Forums - Gaming Discussion - Depth or Breadth in Gaming Experience?

Depth or breadth of experience?

Depth 4 18.18%
 
Breadth 7 31.82%
 
Both, if possible! 11 50.00%
 
Total:22

@TruckOSaurus and I made a New Year's resolution to make more threads, so here's my first of 2019  

Is it more important to you to have depth or breadth of knowledge in video games? In other words, is it better to have a deep, complete understanding of a particular series or game, OR is it superior to possess a wide, general comprehension of a large variety of topics, genres, etc.?

When I was a teenager I labored over every game I had, finding every item, unlocking every cheat, and honing my craft. That's diminished over the years and I'm much more willing to move on to the next game after the credits roll, even if I haven't accomplished or mastered everything the title has to offer.

What is your experience, your preference?



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Both, deep understanding is key in acknowledging what makes a series/game appealing and all while a wide understanding gives you a more open view on things for example if you look at Breath of the Wild that game is a prime example of depth vs breadth as you have people saying they'd like dungeons and such back while others are saying no BOTW was great for ditching them and lets move further away from them.



I don't particularly care. Sometimes I play games because they have a certain reputation and I want to see whether I enjoy them, but mostly I just play what I find fun at the moment. It's rarely getting very deep into a game, but sometimes I do go deeper. Recently, I've been trying to clean up my backlog, so it's meant giving up on some games earlier than I would have liked to - which is sometimes so I have any hope with my backlog, and sometimes because the next game is so interesting that I really want to get into it.

Despite me moving through my backlog and in a way trying to play lots of different games, there are some games I come back again and again. I play osu! and Rocket League very regularly (which, unfortunately, my skill level doesn't reflect very well), and Cities: Skylines and Grim Dawn have been other, less regular favourites from the recent years.

Overall, I don't think depth and breadth apply to my situation very well, but if I had to pick one, I'd probably have to slightly lean towards breadth - for now, at least.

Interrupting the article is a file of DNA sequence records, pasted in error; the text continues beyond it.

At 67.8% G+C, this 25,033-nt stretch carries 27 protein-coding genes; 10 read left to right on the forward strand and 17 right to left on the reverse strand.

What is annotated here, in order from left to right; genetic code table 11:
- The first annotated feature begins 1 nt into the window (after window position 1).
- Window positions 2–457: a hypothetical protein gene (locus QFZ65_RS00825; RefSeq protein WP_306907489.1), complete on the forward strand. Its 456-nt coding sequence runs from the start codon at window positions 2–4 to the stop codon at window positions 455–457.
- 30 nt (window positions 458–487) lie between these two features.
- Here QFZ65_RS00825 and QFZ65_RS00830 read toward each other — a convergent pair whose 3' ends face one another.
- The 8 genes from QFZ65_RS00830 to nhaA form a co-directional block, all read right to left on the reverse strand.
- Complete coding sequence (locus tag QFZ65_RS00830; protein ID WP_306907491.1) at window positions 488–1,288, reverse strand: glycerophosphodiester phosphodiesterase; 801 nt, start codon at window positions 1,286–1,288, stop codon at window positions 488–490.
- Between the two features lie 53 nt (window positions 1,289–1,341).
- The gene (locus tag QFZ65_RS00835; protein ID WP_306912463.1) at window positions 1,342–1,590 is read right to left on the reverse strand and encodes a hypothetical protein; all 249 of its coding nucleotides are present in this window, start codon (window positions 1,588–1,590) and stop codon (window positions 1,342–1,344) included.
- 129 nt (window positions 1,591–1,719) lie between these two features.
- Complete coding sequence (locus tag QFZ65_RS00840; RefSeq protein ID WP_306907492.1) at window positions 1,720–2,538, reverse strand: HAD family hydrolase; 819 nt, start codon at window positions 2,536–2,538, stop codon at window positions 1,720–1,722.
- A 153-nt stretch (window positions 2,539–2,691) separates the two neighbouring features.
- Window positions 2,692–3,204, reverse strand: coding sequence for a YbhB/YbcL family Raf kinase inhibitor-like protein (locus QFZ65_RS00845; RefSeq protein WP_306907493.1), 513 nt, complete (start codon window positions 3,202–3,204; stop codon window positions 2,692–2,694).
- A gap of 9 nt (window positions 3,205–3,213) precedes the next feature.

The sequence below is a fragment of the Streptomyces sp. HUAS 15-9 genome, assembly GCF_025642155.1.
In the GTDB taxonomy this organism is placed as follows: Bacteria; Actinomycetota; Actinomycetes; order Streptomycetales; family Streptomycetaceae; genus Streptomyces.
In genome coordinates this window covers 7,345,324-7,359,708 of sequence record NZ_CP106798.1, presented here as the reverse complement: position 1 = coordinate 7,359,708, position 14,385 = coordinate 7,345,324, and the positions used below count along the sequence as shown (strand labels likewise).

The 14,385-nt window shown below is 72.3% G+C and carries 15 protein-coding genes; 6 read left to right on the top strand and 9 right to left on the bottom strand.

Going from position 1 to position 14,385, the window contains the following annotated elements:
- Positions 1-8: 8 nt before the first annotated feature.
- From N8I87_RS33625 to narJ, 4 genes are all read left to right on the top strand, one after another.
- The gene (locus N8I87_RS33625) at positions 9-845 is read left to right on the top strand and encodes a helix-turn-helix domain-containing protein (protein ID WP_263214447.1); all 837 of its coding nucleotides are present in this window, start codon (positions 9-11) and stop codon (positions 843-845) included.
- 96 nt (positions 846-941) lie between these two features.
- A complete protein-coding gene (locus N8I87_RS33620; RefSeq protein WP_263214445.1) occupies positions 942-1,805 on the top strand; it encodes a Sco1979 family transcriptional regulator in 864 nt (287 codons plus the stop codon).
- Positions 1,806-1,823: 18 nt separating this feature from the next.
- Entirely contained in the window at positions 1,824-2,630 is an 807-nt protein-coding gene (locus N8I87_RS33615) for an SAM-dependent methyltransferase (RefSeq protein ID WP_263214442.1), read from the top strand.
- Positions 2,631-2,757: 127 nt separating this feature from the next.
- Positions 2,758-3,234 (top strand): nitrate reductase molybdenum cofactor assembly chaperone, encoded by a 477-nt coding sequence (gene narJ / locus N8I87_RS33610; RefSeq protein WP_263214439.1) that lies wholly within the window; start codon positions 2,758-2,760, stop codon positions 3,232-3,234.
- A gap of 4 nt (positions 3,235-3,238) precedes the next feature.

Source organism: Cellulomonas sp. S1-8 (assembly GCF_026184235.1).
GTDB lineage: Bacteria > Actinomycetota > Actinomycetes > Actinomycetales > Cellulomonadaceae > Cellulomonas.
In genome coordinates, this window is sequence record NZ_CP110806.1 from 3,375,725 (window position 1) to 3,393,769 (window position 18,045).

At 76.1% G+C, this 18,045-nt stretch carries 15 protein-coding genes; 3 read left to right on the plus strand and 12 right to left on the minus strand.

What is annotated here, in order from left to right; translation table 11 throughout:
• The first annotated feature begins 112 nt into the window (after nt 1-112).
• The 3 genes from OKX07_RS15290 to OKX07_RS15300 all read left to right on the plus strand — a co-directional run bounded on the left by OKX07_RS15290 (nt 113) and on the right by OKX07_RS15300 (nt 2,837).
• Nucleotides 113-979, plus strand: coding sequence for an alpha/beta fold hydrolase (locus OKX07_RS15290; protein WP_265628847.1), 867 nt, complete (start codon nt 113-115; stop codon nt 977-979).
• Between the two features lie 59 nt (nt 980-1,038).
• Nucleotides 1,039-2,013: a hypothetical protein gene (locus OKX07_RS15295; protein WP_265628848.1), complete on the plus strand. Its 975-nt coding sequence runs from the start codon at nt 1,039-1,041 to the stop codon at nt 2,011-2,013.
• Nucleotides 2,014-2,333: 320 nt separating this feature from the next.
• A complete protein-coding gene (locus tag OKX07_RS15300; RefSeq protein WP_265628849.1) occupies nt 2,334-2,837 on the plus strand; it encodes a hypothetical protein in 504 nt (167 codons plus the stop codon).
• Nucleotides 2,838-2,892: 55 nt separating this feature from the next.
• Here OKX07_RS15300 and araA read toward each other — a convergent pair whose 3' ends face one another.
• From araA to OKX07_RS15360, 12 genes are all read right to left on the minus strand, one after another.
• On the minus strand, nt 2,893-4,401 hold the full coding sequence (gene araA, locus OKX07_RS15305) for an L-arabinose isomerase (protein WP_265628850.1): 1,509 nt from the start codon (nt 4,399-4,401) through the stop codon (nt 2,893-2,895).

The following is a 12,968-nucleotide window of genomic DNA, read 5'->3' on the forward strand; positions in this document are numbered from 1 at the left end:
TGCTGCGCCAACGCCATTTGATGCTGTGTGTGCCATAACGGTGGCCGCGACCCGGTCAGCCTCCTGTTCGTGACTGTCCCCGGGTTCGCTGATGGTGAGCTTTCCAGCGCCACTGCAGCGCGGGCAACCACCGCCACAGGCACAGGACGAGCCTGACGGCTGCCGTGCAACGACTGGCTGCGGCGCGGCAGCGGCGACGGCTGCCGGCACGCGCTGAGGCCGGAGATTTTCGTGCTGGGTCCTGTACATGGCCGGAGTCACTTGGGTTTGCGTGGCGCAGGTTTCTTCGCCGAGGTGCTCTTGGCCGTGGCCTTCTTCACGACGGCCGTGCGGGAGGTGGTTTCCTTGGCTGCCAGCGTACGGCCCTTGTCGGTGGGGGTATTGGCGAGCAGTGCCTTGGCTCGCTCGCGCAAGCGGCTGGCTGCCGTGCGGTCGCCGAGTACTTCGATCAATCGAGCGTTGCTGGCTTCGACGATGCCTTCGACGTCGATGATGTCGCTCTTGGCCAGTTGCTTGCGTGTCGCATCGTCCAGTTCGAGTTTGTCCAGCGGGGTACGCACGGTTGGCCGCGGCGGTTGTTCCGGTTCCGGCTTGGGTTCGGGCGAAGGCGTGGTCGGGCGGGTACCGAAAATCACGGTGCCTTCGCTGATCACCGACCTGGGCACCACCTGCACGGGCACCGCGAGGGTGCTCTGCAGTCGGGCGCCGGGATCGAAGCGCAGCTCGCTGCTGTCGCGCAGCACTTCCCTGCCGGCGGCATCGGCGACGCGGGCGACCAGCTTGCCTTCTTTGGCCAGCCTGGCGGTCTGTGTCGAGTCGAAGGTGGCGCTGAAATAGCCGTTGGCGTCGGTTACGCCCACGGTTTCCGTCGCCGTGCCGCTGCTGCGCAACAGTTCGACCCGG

Both were possible maybe. If you love a game then you probably want to go as deep as possible with it, but if you think it is OK you finish it but move on fast afterwards



Breadth, because variety is a lot more fun. :)



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Why not both?



I wanted to say depth > breath.... but changed my mind.

I honestly dont really always care about doing every little thing in the game.
Some things are just too troublesome, and Id rather just go to the next game instead.

It really depends on how much you enjoyed the game, I guess.
But I usually go "deep" into depth of a game, learning the mechanics behinde the systems and such, so I can min-max, before even playing it.

Last edited by JRPGfan - on 20 January 2019

JRPGfan said:

I wanted to say depth > breath.... but changed my mind.

I honestly dont really always care about doing every little thing in the game.
Some things are just too troublesome, and Id rather just go to the next game instead.

It really depends on how much you enjoyed the game, I guess.

I guess it would depend on how it's executed. The Legend of Zelda: Breath of The Wild is one of the all time greatest Zelda games, but besides solving puzzles, killing monsters and defeating Ganon, it's fun to cook stuff you find, try out crazy new costumes, and have eccentric carpenters fix up your house, which is a great way to explain where Link would've been living after killing Ganon.



Thanks for the thoughtful responses so far!

Honestly, I'm not really sure myself. Part of me wants to play everything under the sun, but the other part realizes it's just not possible and that maybe I should squeeze the most out of a select few games. I dunno.



I don't usually care for shallow experiences in gaming very much. Unless the gameplay itself is addicting and requires all your attention--AudioSurf, for instance, or Gran Turismo when I was younger--then I tend to move on from those games quickly. A superficial game where a random mascot character has to jump over stuff to complete a generic quest will lose me immediately. My mind will drift and I'll think of something I'd rather be doing and that will be that.

Instead, I want big, expansive games with lots of substance. I want worlds with depth and weight. I want my intelligence and my imagination to be engaged while I'm playing. I desire complexity.

I end up completing few of the games I buy. That's because I'll drop games I don't like in a heartbeat, especially if they let my interest drop. On the other hand, I'll spend 500 hours in games that pull me into their world or make me interested in the premise. That's the kind of experience I'm after.